Assange, an Australian citizen, lost his legal battle to block his extradition from Britain to Sweden, where he will face allegations of rape and sexual assault.
Assange has strongly denied the allegations, and claims they are politically motivated after his whistleblowing website leaked confidential documents that angered governments around the world last year.
He believes that because of these political interests, he will not get a fair trial in Sweden, and that it could lead to his transfer to the US where he will face what are reported to be “unspecified charges of spying”.
Assange’s legal counsel Geoffrey Robertson said: ” I think Canberra may have to do something about it.
“It’s got a duty to help Australians in peril in foreign courts.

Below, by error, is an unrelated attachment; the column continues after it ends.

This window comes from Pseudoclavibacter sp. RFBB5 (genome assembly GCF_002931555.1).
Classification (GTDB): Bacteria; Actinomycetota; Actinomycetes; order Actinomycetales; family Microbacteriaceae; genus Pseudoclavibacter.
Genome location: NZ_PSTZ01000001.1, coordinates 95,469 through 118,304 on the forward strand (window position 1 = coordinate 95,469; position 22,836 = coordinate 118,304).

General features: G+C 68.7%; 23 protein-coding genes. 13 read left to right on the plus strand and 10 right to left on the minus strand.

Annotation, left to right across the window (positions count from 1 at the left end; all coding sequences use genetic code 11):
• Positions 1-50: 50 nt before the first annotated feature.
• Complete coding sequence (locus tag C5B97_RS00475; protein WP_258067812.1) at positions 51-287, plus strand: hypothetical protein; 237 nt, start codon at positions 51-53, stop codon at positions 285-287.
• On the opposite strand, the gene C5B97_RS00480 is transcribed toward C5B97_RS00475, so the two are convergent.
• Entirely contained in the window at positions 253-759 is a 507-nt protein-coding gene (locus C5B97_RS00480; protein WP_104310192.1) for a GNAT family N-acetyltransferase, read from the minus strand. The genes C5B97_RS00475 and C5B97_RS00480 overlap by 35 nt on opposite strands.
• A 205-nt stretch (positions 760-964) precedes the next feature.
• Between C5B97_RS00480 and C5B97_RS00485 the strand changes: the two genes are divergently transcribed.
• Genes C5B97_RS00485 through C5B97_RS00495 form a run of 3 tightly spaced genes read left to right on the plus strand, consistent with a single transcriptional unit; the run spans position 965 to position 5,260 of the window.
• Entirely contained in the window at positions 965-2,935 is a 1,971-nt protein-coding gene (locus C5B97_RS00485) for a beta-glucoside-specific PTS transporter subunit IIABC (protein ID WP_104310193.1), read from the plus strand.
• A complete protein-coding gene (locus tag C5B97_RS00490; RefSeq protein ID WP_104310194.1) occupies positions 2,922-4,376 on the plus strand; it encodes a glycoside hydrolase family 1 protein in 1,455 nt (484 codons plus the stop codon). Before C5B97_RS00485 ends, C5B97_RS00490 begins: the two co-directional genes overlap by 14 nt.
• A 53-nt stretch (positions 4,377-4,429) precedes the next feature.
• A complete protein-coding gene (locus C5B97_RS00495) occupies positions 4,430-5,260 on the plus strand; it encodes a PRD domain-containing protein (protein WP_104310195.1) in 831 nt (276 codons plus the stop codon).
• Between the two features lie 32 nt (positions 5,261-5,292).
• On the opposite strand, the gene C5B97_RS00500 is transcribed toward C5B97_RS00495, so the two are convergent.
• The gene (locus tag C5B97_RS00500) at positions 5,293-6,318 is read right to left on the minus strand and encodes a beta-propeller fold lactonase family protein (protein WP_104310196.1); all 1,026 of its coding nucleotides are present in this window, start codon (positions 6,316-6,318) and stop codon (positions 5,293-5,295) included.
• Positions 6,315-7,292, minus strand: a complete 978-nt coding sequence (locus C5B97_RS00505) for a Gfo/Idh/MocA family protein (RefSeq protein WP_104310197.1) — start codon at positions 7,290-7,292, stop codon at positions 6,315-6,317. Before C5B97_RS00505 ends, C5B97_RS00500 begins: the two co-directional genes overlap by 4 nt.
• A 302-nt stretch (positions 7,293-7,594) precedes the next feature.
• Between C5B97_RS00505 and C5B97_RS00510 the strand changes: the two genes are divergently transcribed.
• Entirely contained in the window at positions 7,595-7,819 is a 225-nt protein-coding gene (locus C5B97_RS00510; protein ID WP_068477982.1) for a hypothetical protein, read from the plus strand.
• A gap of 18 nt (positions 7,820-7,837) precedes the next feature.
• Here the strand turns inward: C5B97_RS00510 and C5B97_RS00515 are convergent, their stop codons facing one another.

“As far as Julian Assange is concerned, Sweden doesn’t have bail, doesn’t have money bail for foreigners, so he’s likely to be held in custody.”
He added: “[Assange is] going to be tried in secret, and this is outrageous by our standards and by any standards.”
Christine Assange, the WikiLeaks founder’s mother, said that her son would not resist extradition to Sweden if the Australian government could guarantee he would not be transferred to the US later on.
However, it is not known how likely it is that the Australian government would intervene. Prime minister Julia Gillard has in the past criticised WikiLeaks for being “anarchic”.
Assange has 14 days to take the case to the British Supreme Court.